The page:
Spoiler alert: Oscar-contending writers agonized over final moments
Watching a movie is a little like going out on a date. A good first impression matters, and if you can get through dinner without too many awkward silences, you might just have it made. But come the end of the evening, if the kiss goodnight doesn’t go well, that’s all anybody is ever going to remember.
“There’s a terrible old cynical quote that editors tell,” says Oscar-winning director Danny Boyle (“127 Hours”). “There are only two things that matter in a film, the beginning and the end … and the beginning not so much.”
While no writer worthy of his word processor really thinks that, all aspire to the perfect ending. What constitutes that perfect finish though, and how one reaches it, are as varied as the screenplays themselves.
(Spoilers to follow, to say the least.)
“Toy Story 3”
For Michael Arndt, Oscar-winner screenwriter for “Little Miss Sunshine,” the metaphor he uses for the perfect ending, ironically, is the weeping beauty queen: “The paradox of someone who’s struggled so long to reach a goal, suffered through hardships, setbacks and disappointments, and then when she finally achieves that goal, in what you’d think would be a moment of happiness and triumph, she bursts into tears.”
After writing the screenplay for “Toy Story 3,” Arndt encountered people who, while they loved the movie, thought the second act was only pretty good, but the ending was great. “The reason, I think, is that what we’re doing with the characters of the toys in the second act is piling hardship upon hardship, setback upon setback, disappointment on disappointment,” he says, “so when you finally get to the third act, and the toys return to Andy and he vindicates their trust by showing how much he loves each and every one of them, the audience feels that same rush of emotion, that same sense of release, that same feeling of catharsis.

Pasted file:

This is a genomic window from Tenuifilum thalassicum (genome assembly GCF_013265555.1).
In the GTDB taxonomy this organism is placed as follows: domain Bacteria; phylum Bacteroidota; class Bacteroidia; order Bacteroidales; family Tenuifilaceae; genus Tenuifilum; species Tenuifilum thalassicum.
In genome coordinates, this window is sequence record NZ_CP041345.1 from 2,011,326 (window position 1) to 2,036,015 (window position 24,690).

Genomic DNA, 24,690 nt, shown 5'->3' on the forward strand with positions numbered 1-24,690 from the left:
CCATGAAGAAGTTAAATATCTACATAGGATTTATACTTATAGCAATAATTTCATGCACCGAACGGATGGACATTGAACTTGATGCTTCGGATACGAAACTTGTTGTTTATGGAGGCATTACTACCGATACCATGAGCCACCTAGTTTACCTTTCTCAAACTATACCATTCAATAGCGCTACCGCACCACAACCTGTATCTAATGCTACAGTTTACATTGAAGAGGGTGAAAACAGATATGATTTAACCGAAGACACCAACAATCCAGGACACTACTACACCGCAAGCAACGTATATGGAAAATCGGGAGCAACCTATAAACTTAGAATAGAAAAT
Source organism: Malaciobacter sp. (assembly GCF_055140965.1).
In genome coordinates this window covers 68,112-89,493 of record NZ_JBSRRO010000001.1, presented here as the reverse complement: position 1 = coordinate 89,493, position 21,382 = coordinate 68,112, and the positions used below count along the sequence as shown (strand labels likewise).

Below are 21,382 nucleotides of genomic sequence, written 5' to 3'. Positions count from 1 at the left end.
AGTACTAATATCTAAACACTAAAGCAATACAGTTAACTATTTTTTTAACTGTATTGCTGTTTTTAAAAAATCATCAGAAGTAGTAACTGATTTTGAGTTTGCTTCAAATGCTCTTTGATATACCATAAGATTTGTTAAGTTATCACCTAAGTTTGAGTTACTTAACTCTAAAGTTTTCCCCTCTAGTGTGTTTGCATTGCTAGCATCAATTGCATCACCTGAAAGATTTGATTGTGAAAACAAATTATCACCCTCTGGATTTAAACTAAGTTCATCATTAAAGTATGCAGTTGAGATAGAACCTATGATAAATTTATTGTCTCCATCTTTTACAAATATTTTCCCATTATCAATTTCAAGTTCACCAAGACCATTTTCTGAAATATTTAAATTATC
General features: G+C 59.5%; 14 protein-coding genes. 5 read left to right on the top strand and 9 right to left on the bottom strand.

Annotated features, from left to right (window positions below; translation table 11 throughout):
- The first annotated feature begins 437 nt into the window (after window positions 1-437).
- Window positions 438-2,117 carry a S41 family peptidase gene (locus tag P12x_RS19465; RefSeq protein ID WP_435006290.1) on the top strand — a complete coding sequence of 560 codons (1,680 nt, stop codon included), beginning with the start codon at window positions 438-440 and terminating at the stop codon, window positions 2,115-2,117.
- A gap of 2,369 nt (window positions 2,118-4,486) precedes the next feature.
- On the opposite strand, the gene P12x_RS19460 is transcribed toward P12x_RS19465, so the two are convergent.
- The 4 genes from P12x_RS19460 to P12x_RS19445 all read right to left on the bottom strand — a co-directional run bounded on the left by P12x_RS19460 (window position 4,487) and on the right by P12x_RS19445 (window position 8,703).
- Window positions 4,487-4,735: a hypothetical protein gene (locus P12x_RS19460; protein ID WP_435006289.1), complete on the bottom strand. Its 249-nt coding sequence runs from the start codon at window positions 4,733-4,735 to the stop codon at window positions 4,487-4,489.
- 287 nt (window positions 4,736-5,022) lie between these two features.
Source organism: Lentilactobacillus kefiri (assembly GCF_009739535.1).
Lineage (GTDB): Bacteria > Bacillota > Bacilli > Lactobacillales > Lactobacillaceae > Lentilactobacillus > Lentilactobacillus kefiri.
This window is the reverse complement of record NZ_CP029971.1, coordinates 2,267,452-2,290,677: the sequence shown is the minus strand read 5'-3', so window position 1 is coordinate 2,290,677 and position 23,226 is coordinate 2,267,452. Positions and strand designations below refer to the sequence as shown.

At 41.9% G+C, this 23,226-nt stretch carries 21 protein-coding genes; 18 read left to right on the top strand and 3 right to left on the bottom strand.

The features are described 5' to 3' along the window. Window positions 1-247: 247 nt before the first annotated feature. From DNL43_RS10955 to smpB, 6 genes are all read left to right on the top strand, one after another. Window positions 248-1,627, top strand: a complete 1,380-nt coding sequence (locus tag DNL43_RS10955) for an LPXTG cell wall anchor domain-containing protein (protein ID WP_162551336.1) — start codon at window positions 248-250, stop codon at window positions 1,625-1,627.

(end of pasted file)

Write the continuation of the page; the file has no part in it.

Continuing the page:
“You judge a work by the cumulative emotional impact of it,” Arndt adds, “and any good piece of writing, from the very first frame of the movie, is going to be heading toward a moment of emotional release or euphoria or catharsis, and I think that is how you should judge whether a story succeeds or not.”
Catharsis, euphoria and emotional release were definitely themes for Boyle and Simon Beaufoy with the ending of “127 Hours.” But they had additional complications working from Aron Ralston’s true-life survival story, since “every single person that goes into the cinema knows exactly what happens,” says Beaufoy, who earlier collaborated with Boyle on “Slumdog Millionaire.”
“The trick was to make people forget — somehow involve them so much in the experience he’s going through that they completely forget that everything is going to be OK,” says Beaufoy. “I genuinely didn’t know how to do it,” he admits, adding that he initially turned down the project until he read a draft from Boyle, a first-time screenwriter on the film. “He’d written it visual by visual by visual, like a director would do, and I suddenly understood precisely how he was going to do it, that we were going to be totally inside Aron’s head.”